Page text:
Clan Lockhart

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The name Locard or Lokart is believed to be of Norman origin. It is probable they moved into Scotland after being disposed of their lands by William the Conqueror.

There are records of Lockards near Penrith (northern England) in the 12th Century, and later in Annandale (southern Scotland). The town of Lockerbie (southern Scotland) is said to be named after them. The Lockard’s finally settled in Ayrshire and Lanarkshire.

Stephen Locard founded the village of Stevens Toun in Ayrshire north of Irvine, now Stevenston.

Lee Castle image

His son, Symon, acquired land in Lanrkshire where he built Lee Castle. Symon like his father, also named a village after himself, this being Symons Toun (today Symington south of Lanark southwest of Glasgow).

Symon, 2nd of Lee, acquired more wealth and land by fighting alongside Robert the Bruce against the English occupiers of Scotland in the early 1300s. He was knighted for his loyal service.

Barr Tower image

1300s, Lockhard’s of Barr northeast of Girvan /Ayrshire built Barr Tower at Galston east of Kilmarnock /Ayrshire. Little history of that family can be found, accept that they were connected through marriage to the Mure’s of Rowallan and Boyd’s of Kilmarnock.

Very little of any castles around the village of Barr remain.

Sir Symon was among knights led by Sir James Douglas, who took Bruce’s heart on Crusade in 1329. Douglas carried the king’s heart in a casket, of which Sir Symon carried the key. The crusade was ended prematurely when Douglas was killed fighting the Moors in Spain. To commemorate that adventure, the family name was changed from Locard to Lockheart, which afterwards became Lockhart.

Alan Lockhart of Lee was killed at the Battle of Pinkie in 1547 fighting against an English army intent on the young Mary Queen of Scots marrying into the English royalty.

Sir James Lockhart of Lee, born in 1596, was appointed a gentleman of the Privy Chamber by Charles I and knighted. In 1646, he was appointed to the Supreme Court Bench, taking the title Lord Lee. He was captured during the English Civil War at Alyth in 1651 by the Parliamentarians and held in the Tower of London.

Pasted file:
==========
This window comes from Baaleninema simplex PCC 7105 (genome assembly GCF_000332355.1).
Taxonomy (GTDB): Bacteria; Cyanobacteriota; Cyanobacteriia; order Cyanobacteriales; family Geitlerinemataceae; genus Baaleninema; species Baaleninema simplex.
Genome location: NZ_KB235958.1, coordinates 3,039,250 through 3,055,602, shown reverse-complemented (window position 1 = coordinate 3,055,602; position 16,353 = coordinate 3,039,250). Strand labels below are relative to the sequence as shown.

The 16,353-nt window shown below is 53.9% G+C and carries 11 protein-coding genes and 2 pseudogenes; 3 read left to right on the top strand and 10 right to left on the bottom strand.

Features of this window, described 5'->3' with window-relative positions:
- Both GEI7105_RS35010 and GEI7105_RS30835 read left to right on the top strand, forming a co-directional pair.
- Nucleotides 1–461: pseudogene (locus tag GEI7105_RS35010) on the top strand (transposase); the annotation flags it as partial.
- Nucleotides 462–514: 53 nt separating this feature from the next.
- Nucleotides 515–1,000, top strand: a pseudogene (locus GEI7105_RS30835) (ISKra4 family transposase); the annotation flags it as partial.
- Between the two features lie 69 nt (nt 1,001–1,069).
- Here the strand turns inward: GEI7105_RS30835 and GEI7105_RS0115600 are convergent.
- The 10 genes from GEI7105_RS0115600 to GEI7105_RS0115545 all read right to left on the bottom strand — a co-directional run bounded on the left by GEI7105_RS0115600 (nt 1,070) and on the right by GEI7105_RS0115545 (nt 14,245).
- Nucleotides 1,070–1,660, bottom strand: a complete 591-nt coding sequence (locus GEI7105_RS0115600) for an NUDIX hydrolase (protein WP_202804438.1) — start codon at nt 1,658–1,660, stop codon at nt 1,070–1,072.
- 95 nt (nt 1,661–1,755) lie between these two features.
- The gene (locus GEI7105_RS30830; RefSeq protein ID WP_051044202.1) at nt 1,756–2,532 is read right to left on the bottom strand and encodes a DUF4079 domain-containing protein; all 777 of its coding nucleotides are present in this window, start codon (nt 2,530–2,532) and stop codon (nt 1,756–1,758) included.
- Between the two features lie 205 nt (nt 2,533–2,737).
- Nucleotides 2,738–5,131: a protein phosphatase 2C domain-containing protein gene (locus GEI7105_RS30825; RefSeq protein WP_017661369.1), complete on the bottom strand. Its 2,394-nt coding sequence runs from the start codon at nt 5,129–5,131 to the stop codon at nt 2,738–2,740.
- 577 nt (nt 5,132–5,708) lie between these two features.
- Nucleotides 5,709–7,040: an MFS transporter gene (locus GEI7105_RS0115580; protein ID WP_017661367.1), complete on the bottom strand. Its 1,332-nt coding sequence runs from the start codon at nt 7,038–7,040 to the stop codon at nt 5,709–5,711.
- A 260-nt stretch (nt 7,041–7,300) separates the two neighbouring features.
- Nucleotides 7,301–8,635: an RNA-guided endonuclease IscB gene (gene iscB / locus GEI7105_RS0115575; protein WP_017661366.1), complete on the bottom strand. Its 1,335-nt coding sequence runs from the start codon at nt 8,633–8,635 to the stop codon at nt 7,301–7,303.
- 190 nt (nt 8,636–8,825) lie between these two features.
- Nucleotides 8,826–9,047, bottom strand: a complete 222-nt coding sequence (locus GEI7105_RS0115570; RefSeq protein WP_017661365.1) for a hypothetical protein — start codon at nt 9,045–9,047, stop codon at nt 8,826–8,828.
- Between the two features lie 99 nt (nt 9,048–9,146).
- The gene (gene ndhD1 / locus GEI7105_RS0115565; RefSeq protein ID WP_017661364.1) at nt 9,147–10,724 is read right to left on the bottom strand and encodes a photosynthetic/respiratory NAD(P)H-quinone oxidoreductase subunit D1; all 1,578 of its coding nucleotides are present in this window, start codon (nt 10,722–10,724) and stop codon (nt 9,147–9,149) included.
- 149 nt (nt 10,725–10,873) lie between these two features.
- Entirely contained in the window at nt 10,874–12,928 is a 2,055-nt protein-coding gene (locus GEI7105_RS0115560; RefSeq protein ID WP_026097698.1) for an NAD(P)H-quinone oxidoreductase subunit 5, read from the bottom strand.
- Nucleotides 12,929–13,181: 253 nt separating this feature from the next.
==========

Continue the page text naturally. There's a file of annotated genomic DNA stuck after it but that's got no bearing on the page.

His son, Sir William, also fought for the Royalists. He took part in the Battle of Worcester 1651(the final battle of the English Civil War that the Parliamentarians won). His survival of that battle forced him to move to the continent where he achieved prominence fighting for France. He died in the Netherlands 1675.

James Lockhart, who inherited the estates in 1777, also saw service on the Continent where he rose to be a Count of the Holy Roman Empire. The title of count became extinct when James’s only son, Charles, died without leaving an heir.

Although Lee Castle had been sold some years ago, Clan Chief Angus Lockhart of Lee, designed a Lockhart tartan in 1996 and formed the Clan Lockhart Society. Angus has continued to manage the estate.

Lee Castle was sold in 2004 for around £6 million with the title 35th Baron or Baroness of Lee going to the new owner, thought to be an American.

Barr Tower in Galston was sold to the Campbells of Cessnock in 1670; it now serves as a Masonic Hall. The tower can occasionally be viewed in summer months.

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